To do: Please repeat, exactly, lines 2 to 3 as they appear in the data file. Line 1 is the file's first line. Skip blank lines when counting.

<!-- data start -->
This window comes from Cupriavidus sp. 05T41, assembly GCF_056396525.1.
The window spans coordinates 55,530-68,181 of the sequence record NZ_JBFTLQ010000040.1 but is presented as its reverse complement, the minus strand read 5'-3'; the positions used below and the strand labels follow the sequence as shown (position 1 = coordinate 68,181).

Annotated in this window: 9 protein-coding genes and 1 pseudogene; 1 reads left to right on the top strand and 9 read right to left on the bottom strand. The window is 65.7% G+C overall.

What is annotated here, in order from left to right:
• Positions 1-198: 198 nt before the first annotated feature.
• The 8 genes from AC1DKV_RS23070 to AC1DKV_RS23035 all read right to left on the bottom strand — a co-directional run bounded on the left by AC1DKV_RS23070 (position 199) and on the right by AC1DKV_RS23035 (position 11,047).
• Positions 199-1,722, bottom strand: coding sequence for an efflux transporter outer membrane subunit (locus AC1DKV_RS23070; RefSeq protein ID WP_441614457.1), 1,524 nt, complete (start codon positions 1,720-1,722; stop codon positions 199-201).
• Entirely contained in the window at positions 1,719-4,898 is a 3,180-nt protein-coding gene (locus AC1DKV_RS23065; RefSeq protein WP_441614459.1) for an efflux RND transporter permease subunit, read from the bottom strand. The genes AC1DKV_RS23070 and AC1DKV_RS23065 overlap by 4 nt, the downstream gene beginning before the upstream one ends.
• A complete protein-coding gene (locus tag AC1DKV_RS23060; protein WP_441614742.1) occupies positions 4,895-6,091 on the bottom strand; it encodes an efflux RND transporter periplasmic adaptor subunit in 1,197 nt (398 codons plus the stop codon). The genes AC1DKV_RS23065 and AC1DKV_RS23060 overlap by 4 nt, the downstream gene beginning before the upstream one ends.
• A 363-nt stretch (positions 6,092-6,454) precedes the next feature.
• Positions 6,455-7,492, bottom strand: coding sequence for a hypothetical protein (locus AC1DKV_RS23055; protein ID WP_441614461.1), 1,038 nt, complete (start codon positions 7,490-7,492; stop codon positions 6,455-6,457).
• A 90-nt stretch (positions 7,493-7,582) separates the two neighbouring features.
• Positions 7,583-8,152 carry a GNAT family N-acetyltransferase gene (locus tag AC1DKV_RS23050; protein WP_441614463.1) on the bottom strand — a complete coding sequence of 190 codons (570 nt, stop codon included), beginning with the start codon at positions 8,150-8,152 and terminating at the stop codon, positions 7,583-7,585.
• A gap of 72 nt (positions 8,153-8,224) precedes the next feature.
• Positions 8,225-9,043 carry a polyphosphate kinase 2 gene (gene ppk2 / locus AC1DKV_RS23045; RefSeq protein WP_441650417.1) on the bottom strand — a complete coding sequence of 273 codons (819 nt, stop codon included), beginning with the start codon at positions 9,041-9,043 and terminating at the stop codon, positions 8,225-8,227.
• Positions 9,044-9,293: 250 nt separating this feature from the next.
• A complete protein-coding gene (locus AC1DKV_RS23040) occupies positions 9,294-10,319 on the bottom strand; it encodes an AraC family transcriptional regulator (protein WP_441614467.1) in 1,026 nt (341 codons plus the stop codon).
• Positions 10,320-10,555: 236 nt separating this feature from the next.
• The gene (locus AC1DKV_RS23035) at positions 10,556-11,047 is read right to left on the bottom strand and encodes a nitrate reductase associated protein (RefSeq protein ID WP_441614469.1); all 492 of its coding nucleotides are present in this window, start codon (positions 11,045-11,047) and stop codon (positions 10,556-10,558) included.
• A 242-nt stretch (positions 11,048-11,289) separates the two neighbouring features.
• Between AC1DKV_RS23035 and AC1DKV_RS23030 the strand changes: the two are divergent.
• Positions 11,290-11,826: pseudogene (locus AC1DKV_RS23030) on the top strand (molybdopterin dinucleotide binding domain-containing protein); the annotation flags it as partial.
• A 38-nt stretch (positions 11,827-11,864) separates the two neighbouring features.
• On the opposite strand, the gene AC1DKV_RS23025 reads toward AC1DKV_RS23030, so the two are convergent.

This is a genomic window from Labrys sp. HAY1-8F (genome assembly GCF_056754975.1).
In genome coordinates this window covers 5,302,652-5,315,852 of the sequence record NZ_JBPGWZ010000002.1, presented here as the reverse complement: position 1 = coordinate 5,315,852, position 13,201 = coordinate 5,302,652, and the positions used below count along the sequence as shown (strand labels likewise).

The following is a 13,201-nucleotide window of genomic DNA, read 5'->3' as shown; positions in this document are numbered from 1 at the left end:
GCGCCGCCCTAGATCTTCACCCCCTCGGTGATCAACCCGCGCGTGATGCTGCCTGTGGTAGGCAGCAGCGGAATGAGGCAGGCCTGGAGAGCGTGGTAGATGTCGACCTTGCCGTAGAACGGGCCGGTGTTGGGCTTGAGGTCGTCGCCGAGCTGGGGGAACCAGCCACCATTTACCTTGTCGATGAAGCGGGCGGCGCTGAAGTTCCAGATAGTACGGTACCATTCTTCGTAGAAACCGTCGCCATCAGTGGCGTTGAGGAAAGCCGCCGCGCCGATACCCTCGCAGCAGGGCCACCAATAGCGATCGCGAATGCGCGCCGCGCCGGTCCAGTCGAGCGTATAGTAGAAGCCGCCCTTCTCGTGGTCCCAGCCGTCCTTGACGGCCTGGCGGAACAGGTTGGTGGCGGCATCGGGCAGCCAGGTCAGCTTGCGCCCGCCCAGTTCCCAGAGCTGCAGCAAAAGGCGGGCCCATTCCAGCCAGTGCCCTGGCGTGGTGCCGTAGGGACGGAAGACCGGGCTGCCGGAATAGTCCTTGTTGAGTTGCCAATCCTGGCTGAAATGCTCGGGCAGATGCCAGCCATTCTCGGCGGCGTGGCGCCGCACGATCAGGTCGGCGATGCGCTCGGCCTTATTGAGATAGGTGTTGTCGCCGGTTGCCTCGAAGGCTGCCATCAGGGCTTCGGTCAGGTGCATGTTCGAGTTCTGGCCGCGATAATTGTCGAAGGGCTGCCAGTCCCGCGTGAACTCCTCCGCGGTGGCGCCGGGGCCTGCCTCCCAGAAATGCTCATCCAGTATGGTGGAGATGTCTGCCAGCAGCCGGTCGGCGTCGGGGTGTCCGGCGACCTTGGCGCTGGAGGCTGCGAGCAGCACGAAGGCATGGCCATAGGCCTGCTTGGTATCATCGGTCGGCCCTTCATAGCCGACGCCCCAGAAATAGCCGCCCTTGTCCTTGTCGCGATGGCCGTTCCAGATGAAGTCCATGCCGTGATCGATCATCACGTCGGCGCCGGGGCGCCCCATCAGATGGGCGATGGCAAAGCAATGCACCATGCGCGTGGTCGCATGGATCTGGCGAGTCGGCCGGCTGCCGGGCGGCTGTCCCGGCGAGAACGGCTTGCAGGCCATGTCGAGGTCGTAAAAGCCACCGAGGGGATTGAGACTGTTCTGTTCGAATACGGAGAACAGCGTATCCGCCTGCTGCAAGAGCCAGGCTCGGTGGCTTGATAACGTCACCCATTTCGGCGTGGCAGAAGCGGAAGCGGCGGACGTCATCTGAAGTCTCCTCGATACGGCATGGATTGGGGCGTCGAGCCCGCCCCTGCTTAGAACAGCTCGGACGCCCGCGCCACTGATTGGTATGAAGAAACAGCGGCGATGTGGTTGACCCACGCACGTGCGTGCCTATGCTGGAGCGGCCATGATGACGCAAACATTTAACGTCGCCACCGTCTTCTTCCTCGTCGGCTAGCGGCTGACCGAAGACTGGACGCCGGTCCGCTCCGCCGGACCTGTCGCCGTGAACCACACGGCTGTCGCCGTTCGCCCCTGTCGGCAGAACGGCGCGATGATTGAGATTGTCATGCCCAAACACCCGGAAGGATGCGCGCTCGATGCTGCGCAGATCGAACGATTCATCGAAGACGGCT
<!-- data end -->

The window spans coordinates 55,530-68,181 of the sequence record NZ_JBFTLQ010000040.1 but is presented as its reverse complement, the minus strand read 5'-3'; the positions used below and the strand labels follow the sequence as shown (position 1 = coordinate 68,181).

Annotated in this window: 9 protein-coding genes and 1 pseudogene; 1 reads left to right on the top strand and 9 read right to left on the bottom strand. The window is 65.7% G+C overall.